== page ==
In ninth grade, I had an English teacher who had obviously read every single book, recommendation, and guide to teaching high school English. I say this because all her lessons, yeah, I’d had to do them before. Make a collage about yourself at the start of the semester. Write a poem in iambic pentameter about something you know well (during our Shakespeare unit). And then, my favorite, which was a total rip-off of an assignment I’d done in, no kidding, fourth grade: write an “I am” poem following very strict guidelines, repeated below.

I am (two special characteristics)
I wonder (something you are actually curious about)
I hear (an imaginary sound)
I see (an imaginary sight)
I want (an actual desire)
I am (the first line of the poem restated)

I pretend (something you pretend to do)
I feel (a feeling about something imaginary)
I touch (an imaginary touch)
I worry (something that really bothers you)
I cry (something that makes you very sad)
I am (the first line of the poem repeated)

I understand (something you know is true)
I say (something you believe in)
I dream (something you actually dream about)
I try (something you make an effort to do)
I hope (something you actually hope for)
I am (the first line of the poem repeated)

And, because I love to and am excellent at following rules, here’s my “I am” poem which, I am sure, is vasty different than the one I wrote for her class. It probably started with “I am a dork and lonely.”

I am blue-eyed and easily confused
I wonder how you become a judge at the Olympics
I hear my old piano teacher, correcting my posture
I see the roses in my grandfather’s garden
I want a slice of pizza the size of my head
I am blue-eyes and easily confused

I pretend that I dance like a prima dona ballerina
I feel like carrots are in pain when you peel them
I touch an overly fluffy blanket
I worry that no one takes me seriously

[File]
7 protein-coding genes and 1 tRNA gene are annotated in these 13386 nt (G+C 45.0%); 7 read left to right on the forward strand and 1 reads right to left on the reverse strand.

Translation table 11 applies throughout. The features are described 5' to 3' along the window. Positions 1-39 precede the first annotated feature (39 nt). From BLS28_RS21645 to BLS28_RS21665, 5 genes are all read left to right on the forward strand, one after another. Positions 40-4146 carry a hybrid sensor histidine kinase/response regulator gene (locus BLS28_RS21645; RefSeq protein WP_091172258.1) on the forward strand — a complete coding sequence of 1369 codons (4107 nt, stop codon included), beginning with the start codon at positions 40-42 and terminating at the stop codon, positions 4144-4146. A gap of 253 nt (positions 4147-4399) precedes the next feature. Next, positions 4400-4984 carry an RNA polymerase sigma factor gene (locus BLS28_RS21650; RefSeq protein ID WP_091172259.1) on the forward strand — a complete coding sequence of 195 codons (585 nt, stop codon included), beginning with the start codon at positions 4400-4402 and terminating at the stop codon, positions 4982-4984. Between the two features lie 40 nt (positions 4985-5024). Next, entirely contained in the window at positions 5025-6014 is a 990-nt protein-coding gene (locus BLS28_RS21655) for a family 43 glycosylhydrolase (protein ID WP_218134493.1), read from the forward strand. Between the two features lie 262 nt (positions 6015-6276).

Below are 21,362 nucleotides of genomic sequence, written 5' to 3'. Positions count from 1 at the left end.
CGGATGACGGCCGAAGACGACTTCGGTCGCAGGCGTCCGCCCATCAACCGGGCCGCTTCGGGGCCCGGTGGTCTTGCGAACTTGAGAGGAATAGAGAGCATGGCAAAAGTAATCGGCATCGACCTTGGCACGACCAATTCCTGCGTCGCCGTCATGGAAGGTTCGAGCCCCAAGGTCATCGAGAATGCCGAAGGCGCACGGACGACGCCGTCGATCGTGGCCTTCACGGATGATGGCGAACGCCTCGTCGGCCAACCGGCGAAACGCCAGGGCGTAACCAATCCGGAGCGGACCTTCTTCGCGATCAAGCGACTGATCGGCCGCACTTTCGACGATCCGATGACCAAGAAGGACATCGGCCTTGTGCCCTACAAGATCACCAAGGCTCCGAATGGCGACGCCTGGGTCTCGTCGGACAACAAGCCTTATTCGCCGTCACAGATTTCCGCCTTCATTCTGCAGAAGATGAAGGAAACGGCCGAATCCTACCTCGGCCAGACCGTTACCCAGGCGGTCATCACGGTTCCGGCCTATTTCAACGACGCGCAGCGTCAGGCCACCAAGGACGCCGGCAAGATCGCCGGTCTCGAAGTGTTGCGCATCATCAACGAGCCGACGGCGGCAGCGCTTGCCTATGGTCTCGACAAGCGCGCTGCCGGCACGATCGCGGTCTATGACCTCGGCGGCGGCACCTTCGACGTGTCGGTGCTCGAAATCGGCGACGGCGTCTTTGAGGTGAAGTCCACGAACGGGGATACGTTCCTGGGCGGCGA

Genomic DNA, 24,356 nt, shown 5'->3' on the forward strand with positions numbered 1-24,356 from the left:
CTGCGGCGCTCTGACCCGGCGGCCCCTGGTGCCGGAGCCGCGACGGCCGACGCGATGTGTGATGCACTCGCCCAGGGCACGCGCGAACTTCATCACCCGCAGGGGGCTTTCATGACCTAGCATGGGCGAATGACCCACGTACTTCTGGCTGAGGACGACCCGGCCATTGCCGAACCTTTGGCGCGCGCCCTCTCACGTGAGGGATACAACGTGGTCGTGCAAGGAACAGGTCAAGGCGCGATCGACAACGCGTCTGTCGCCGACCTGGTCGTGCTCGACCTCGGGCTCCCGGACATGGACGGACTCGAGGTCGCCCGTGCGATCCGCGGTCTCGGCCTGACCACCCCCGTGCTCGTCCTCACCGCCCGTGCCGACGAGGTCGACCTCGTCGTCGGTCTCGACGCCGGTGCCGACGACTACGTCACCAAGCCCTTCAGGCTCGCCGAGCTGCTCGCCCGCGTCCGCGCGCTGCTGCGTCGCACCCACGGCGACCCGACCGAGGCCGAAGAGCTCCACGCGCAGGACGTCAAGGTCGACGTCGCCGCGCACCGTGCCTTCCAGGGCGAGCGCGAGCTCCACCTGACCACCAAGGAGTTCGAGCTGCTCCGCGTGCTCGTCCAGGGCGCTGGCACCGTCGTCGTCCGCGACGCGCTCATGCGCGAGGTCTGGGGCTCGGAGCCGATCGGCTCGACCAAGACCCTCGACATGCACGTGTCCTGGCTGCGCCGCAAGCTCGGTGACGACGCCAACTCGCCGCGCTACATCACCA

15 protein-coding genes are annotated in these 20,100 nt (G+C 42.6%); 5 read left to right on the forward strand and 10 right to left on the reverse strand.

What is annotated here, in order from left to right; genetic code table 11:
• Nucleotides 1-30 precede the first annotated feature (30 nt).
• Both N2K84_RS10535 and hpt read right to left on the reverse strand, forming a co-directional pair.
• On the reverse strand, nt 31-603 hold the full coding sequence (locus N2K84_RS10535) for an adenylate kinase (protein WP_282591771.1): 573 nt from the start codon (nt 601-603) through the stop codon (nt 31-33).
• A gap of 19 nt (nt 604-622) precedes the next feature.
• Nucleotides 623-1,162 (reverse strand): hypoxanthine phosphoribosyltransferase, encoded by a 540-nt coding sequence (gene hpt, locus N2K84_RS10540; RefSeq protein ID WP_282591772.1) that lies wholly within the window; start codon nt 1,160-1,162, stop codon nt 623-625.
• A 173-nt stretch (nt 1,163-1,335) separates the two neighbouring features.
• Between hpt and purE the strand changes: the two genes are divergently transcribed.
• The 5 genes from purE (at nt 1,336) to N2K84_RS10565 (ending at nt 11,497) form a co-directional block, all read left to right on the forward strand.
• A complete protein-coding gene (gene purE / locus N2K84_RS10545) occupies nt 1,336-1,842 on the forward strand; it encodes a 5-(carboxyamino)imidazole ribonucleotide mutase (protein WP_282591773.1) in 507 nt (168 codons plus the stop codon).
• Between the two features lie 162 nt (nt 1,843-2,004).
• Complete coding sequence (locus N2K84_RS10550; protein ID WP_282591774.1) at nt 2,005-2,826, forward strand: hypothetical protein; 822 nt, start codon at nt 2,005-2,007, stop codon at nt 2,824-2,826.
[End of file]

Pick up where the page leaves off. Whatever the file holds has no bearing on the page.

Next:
I cry anytime I drive by a car accident
I am blue-eyed and easily confused

I understand children are almost always loud and sticky
I say a smile can make any situation better
I dream about a clean house filled with fresh flowers
I try to take bubble baths anytime I’m upset
I hope I will be content more often that not
I am blue-eyed and easily confused

30 Days of..

June seems to be a big month for list-based projects. There’s June is for Jumping, the 30 Day Photo Challenge, and dozens more. Maybe we’re all just excited that it’s finally warm enough to crawl out of our holes, into the world.

But, here’s the thing. We all know I stink at comitting to anything that has to be done daily. The longest I ever lasted on a take-a-photo-a-day challenge? 78 days (though I’m already up to day 63 on 365 days of self portraits)

My brain just isn’t wired for that sort of thing. Some days, I swear I’d forget to change out of my pajamas if there wasn’t such societal pressure to wear real clothing outside the home.

And, yet, I find myslf wanting to attempt one of these challenges, specifically the 30 Days of Lists. We’ll ignore the following: 1) the project originally occured in March, 2) if I were supposed to start on the 1st of the month, I’m already a day behind and 3) I’ll reiterate, I stink at sticking to anything for 30 days.

What was I thinking? Yeah, I have no idea. Either way, I’ll talk about it (and because it’s a writing thing, post my actual progress) here.

And, as is typical, I leave you with a non-related photo of my new, slightly shorter hair. I blame the 98 degree day yesterday – and a stylist who pushed me to do it, having known I’ve wanted short hair for two years now.

1 June / Day 62: Haircut
Anyone else out there stink at doing anything for a whole month or is it just me?

Now what?

I’m now a college graduate. I knew I’d say that someday but it’s so strange to finally do so.


I spent eight years studying, working on projects, taking exams, and attending classes (and worrying about all of this in my downtime).

But now? Now I have loads of free time. And, of course, my mind is full of ideas of things I want to do more of, do again, or start doing.

  • Knitting: Obviously, I already do a lot of this. But I have big, specific goals for what I want to do. I want to knit colorwork mittens for everyone I know. I want to knit lace shawls for anyone who wants one. I want to make things for the children of friends, family, and coworkers. I want to maybe, someday, knit myself a sweater that fits and makes me feel great about my body (but doesn’t make it sweat like a pig every single time I wear it).